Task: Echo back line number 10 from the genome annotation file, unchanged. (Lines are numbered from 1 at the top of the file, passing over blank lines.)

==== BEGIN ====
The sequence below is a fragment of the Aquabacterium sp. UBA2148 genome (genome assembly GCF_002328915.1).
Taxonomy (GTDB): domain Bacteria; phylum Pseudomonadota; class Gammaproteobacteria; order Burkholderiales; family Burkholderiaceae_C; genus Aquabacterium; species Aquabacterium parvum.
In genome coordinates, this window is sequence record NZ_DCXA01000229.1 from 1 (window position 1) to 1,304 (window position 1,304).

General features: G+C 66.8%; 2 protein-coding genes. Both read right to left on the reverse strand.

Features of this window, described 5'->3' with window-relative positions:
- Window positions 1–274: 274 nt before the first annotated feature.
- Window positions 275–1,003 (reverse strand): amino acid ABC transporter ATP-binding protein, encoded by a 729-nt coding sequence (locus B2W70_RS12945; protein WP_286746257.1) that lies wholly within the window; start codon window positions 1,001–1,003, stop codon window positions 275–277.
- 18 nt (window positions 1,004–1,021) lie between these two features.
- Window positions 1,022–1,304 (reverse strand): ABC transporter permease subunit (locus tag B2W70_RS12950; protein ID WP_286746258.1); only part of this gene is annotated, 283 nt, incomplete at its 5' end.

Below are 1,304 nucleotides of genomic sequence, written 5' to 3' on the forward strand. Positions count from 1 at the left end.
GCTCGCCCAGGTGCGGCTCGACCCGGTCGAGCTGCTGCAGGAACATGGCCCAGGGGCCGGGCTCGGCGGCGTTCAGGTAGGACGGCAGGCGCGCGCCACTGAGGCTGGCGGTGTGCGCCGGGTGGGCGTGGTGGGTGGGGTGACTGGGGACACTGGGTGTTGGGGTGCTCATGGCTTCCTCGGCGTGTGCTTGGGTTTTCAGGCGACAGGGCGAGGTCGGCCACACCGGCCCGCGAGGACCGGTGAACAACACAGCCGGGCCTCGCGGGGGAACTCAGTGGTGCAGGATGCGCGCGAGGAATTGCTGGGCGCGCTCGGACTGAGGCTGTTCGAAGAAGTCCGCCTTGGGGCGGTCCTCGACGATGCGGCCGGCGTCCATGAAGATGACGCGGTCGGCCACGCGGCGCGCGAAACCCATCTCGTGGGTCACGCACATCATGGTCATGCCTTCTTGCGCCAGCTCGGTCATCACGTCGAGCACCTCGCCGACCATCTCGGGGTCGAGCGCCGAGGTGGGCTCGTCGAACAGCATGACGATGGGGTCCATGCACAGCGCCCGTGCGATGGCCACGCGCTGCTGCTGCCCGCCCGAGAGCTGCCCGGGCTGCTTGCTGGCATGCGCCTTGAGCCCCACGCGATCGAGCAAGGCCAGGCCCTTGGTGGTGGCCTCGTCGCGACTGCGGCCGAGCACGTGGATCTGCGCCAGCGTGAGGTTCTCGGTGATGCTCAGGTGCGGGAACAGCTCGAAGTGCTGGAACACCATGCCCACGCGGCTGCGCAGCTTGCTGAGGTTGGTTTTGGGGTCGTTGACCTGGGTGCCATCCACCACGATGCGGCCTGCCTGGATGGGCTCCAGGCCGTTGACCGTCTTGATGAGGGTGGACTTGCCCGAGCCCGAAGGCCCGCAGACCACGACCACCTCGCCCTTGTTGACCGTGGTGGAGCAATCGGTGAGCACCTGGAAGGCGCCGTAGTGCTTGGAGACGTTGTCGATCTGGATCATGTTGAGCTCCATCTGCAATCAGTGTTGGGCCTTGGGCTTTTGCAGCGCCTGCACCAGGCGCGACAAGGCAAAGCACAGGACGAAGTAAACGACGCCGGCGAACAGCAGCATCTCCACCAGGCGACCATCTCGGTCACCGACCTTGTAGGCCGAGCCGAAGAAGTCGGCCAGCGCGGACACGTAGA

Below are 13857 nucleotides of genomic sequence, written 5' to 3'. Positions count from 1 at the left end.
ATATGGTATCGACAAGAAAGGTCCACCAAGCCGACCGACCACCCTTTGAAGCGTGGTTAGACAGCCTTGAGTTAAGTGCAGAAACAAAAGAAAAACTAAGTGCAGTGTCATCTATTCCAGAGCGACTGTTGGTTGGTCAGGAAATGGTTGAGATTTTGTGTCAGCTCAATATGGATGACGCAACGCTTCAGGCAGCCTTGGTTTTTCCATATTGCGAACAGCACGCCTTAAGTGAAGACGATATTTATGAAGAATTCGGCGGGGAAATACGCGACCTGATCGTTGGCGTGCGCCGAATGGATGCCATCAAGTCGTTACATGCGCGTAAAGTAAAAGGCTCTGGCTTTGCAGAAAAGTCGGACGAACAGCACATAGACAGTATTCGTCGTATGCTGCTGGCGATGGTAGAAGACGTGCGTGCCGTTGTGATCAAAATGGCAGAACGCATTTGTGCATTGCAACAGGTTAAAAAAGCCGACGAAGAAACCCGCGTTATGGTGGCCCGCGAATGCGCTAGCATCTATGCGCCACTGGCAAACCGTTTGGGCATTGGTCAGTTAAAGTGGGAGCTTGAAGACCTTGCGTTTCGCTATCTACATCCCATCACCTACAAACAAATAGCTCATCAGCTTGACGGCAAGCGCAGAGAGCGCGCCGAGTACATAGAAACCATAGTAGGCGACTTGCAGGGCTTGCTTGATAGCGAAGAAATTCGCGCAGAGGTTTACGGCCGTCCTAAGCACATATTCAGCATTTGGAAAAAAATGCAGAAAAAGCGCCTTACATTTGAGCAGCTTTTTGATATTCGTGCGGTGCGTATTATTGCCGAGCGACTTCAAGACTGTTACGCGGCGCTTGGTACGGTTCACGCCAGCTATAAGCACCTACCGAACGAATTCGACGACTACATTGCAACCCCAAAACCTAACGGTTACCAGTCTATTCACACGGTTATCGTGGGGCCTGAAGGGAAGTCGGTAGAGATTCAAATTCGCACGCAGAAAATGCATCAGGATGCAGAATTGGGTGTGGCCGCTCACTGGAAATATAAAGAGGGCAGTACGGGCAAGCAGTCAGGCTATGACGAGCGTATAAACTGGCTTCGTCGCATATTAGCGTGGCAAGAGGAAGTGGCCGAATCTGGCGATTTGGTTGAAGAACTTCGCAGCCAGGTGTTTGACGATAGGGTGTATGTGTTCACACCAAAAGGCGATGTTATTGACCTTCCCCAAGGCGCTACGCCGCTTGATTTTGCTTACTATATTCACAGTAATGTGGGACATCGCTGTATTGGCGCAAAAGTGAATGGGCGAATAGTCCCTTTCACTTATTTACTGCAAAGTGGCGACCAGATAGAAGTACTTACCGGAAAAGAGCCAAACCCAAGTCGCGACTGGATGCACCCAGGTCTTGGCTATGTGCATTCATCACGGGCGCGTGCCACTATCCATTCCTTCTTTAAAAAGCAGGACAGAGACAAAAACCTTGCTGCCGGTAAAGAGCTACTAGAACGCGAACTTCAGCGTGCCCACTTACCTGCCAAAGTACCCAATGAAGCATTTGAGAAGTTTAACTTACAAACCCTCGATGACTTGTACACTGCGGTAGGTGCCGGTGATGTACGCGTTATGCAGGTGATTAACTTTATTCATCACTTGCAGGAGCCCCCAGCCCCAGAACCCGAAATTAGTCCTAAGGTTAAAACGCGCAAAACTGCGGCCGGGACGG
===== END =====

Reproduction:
Below are 1,304 nucleotides of genomic sequence, written 5' to 3' on the forward strand. Positions count from 1 at the left end.